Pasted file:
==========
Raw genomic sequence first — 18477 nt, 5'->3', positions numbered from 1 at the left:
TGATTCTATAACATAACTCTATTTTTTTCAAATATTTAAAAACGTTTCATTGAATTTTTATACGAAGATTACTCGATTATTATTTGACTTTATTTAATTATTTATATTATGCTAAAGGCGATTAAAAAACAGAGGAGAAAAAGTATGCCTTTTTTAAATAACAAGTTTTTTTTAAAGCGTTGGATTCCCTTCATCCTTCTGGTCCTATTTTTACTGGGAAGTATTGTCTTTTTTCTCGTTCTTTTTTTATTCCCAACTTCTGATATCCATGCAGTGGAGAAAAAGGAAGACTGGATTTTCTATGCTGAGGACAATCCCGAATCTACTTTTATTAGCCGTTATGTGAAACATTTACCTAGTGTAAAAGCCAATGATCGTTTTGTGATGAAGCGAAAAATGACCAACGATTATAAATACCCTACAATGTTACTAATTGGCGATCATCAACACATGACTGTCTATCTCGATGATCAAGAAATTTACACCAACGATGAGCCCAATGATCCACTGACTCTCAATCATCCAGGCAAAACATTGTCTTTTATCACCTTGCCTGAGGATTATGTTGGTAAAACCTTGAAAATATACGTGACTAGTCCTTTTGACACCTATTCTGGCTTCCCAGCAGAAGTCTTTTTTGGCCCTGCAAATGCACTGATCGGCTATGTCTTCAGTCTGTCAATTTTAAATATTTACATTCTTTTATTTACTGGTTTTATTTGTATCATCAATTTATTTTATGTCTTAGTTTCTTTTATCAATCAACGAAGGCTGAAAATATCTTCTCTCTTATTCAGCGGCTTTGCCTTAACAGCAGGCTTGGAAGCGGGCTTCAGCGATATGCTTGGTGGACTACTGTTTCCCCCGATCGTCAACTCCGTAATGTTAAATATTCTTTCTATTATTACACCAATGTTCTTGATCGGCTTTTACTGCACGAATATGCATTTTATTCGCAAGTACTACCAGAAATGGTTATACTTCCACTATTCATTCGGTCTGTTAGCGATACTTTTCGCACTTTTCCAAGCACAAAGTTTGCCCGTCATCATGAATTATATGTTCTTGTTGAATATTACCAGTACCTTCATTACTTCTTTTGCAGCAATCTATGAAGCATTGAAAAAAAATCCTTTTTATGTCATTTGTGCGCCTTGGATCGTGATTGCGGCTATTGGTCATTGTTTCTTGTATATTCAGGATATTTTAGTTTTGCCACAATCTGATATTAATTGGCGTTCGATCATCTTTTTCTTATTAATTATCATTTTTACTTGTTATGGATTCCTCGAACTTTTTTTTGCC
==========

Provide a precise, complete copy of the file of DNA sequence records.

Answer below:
Raw genomic sequence first — 18477 nt, 5'->3', positions numbered from 1 at the left:
TGATTCTATAACATAACTCTATTTTTTTCAAATATTTAAAAACGTTTCATTGAATTTTTATACGAAGATTACTCGATTATTATTTGACTTTATTTAATTATTTATATTATGCTAAAGGCGATTAAAAAACAGAGGAGAAAAAGTATGCCTTTTTTAAATAACAAGTTTTTTTTAAAGCGTTGGATTCCCTTCATCCTTCTGGTCCTATTTTTACTGGGAAGTATTGTCTTTTTTCTCGTTCTTTTTTTATTCCCAACTTCTGATATCCATGCAGTGGAGAAAAAGGAAGACTGGATTTTCTATGCTGAGGACAATCCCGAATCTACTTTTATTAGCCGTTATGTGAAACATTTACCTAGTGTAAAAGCCAATGATCGTTTTGTGATGAAGCGAAAAATGACCAACGATTATAAATACCCTACAATGTTACTAATTGGCGATCATCAACACATGACTGTCTATCTCGATGATCAAGAAATTTACACCAACGATGAGCCCAATGATCCACTGACTCTCAATCATCCAGGCAAAACATTGTCTTTTATCACCTTGCCTGAGGATTATGTTGGTAAAACCTTGAAAATATACGTGACTAGTCCTTTTGACACCTATTCTGGCTTCCCAGCAGAAGTCTTTTTTGGCCCTGCAAATGCACTGATCGGCTATGTCTTCAGTCTGTCAATTTTAAATATTTACATTCTTTTATTTACTGGTTTTATTTGTATCATCAATTTATTTTATGTCTTAGTTTCTTTTATCAATCAACGAAGGCTGAAAATATCTTCTCTCTTATTCAGCGGCTTTGCCTTAACAGCAGGCTTGGAAGCGGGCTTCAGCGATATGCTTGGTGGACTACTGTTTCCCCCGATCGTCAACTCCGTAATGTTAAATATTCTTTCTATTATTACACCAATGTTCTTGATCGGCTTTTACTGCACGAATATGCATTTTATTCGCAAGTACTACCAGAAATGGTTATACTTCCACTATTCATTCGGTCTGTTAGCGATACTTTTCGCACTTTTCCAAGCACAAAGTTTGCCCGTCATCATGAATTATATGTTCTTGTTGAATATTACCAGTACCTTCATTACTTCTTTTGCAGCAATCTATGAAGCATTGAAAAAAAATCCTTTTTATGTCATTTGTGCGCCTTGGATCGTGATTGCGGCTATTGGTCATTGTTTCTTGTATATTCAGGATATTTTAGTTTTGCCACAATCTGATATTAATTGGCGTTCGATCATCTTTTTCTTATTAATTATCATTTTTACTTGTTATGGATTCCTCGAACTTTTTTTTGCC